Musk, 50, captioned the tweet with the name of the book, written by Barbara Tuchman in 1962, along with the entire first paragraph of the book.
Elon Musk posted a tweet referencing the novel The Guns of August, a 500-page book about the early stages of World War I
Barbara Tuchman’s 1962 novel was centered on the first month of the Great War and the opening events of WWI, along with the decisions that led to it. Tuchman’s book was an immediate bestseller and earned her a Pulitzer Prize for general nonfiction
‘The muffled tongue of Big Ben tolled nine by the clock as the cortege left the palace, but on history’s clock it was sunset, and the sun of the old world was setting in a dying blaze of splendor never to be seen again,’ so ends the paragraph.
Tuchman’s book, centered on the first month of the Great War, was an immediate bestseller and earned her a Pulitzer Prize for general nonfiction.
President John F. Kennedy was so impressed with it that he gave a copy to each member of his cabinet and some of his top military advisors and told them to read it.
Musk followed up his Guns of August tweet with a tweet referencing Lord of the Rings, written by J.R.R. Tolkien, who served in World War I
Musk followed up the Guns of August tweet with another literary reference, referencing Lord of the Rings, writing, ‘Nine rings for mortal men.’
The Lord of the Rings, written by J.R.R. Tolkien, was shaped in part due to Tolkien’s own experience serving in World War I.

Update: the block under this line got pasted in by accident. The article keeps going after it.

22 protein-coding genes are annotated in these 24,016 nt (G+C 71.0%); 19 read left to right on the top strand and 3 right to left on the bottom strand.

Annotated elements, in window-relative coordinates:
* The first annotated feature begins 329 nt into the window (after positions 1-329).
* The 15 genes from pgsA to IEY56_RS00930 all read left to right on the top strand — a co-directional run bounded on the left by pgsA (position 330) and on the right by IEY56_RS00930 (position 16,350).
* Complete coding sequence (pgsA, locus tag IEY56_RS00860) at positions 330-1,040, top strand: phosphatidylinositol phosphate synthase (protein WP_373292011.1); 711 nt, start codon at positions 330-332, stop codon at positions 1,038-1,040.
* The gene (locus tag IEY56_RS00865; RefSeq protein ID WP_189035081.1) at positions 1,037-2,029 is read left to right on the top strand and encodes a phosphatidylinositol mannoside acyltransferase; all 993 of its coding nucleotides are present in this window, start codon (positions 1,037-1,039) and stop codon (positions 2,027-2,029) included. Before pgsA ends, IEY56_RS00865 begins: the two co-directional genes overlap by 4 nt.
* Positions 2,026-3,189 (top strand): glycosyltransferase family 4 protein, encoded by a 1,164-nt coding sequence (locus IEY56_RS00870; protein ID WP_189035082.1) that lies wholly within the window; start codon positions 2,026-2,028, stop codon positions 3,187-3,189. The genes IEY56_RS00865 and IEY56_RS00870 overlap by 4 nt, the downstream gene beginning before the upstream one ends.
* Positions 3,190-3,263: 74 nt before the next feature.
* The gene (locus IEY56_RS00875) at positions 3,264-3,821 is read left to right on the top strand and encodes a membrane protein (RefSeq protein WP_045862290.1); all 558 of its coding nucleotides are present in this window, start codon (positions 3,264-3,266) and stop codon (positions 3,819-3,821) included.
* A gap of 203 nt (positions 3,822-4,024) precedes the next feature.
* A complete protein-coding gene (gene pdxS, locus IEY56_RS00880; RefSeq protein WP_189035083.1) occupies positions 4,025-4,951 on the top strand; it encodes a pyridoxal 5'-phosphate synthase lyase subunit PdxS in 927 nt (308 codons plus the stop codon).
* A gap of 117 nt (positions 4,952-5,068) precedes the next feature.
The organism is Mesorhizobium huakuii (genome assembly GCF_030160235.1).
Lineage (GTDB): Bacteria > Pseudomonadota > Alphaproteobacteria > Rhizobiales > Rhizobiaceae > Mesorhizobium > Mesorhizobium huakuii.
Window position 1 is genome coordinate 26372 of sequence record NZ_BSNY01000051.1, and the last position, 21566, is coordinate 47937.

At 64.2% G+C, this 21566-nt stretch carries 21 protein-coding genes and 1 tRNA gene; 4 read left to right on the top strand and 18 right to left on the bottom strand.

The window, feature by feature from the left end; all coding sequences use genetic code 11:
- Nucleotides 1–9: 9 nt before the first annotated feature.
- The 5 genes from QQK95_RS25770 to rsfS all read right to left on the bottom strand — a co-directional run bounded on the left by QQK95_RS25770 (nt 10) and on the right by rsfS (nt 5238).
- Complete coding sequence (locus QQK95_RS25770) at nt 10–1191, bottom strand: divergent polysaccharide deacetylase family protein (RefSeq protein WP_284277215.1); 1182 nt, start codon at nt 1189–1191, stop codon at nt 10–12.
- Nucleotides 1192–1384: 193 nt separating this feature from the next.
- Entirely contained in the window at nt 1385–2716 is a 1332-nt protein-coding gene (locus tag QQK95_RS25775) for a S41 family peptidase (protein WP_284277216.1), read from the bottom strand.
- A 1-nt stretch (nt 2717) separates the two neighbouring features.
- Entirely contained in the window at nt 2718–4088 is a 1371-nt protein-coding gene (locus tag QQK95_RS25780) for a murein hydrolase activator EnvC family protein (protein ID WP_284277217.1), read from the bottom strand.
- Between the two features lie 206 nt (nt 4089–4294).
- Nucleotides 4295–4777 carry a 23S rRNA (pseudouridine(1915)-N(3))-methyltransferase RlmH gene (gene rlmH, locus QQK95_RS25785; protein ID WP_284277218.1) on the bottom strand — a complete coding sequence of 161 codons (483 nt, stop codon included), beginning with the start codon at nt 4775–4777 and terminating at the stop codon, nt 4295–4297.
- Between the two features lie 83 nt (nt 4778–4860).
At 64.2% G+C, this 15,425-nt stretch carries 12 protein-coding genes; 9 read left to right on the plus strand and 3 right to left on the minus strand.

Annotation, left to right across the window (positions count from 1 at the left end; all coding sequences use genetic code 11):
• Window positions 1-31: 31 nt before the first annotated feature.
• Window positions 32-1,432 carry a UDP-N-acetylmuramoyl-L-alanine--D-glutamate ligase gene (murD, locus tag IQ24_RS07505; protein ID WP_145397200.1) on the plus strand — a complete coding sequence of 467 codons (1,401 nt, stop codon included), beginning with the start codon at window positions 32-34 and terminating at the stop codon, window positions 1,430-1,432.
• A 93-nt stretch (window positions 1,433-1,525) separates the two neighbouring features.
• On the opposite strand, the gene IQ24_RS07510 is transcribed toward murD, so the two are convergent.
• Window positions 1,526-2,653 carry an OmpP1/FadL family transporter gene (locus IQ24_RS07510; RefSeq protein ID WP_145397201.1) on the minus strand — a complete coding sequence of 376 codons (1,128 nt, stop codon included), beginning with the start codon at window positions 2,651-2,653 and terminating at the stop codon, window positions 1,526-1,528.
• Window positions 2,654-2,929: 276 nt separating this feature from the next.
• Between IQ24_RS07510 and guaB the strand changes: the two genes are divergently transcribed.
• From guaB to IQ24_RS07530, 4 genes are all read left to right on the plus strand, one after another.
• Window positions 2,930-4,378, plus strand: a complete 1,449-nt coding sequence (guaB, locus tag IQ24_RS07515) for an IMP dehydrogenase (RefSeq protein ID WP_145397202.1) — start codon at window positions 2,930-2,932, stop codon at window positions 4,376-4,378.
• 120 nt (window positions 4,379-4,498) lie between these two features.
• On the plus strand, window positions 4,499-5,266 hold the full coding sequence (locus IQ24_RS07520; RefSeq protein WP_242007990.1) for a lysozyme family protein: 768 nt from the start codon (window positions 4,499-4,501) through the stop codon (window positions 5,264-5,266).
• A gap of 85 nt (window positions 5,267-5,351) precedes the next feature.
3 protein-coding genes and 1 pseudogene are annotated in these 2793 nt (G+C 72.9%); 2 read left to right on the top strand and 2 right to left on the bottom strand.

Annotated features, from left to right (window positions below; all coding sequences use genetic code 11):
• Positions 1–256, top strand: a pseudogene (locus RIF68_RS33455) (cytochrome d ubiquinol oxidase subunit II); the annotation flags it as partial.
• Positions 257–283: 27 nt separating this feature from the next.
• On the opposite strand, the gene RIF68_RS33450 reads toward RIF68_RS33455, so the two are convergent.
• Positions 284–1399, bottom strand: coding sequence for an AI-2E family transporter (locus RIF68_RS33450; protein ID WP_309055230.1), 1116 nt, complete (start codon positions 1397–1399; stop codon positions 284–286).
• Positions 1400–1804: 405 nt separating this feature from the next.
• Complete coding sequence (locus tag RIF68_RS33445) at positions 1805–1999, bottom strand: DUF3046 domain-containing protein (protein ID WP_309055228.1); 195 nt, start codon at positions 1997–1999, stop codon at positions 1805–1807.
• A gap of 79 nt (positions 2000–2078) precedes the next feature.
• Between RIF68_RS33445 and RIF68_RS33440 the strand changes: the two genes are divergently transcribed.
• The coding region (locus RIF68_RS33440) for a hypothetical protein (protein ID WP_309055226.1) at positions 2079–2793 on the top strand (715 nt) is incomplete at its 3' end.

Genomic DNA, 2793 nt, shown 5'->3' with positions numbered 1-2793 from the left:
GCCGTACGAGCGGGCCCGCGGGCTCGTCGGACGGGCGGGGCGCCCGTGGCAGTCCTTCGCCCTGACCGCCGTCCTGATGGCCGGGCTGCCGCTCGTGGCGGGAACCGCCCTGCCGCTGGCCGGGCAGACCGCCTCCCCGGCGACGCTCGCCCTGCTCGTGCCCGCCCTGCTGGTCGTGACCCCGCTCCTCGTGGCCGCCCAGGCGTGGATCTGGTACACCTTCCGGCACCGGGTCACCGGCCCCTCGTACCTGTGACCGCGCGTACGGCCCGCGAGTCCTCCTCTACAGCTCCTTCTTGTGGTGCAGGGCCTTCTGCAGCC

Several people responded with dogecoin references, given Musk’s penchant for promoting the cryptocurrency, while others wondered if Musk’s tweets were a veiled attempt to warn about a forthcoming world war.
It’s unclear what Musk may be referring to, given his penchant for posting sometimes odd and outlandish things on social media.
In the past, Musk has said that he thinks artificial intelligence will ‘far, far surpass’ humans in every single way and could go as far as being the root cause of World War III
He has even gone so far as to say that AI, similar to the kind used in Tesla’s autopilot, should be regulated by international law.
The curious tweets come just a few days after Tesla unveiled a AI-powered robot that is designed so humans could physically overpower it if need be.
At the company’s AI day earlier this month, Musk said the machine, nicknamed the Tesla Bot, would perform dangerous, repetitive or boring work, essentially making physical labor obsolete.
The automaton, Mr Musk added, will address labor shortages and have ‘profound implications for the economy’
Mr Musk said that the robot would stand at around five feet, eight inches tall and could handle jobs from picking up groceries to bolting together cars with a wrench
Musk said that the robot would stand at around five feet, eight inches tall and could handle jobs from picking up groceries to bolting together cars with a wrench.
The automaton, he added, will address labor shortages and have ‘profound implications for the economy.’
While it is unclear how much the ‘Tesla Bot’ will ultimately retail for, Musk said that it would be important not to make the machine ‘super-expensive.’
The Tesla Bot could launch as early as next year, Musk said at the event.
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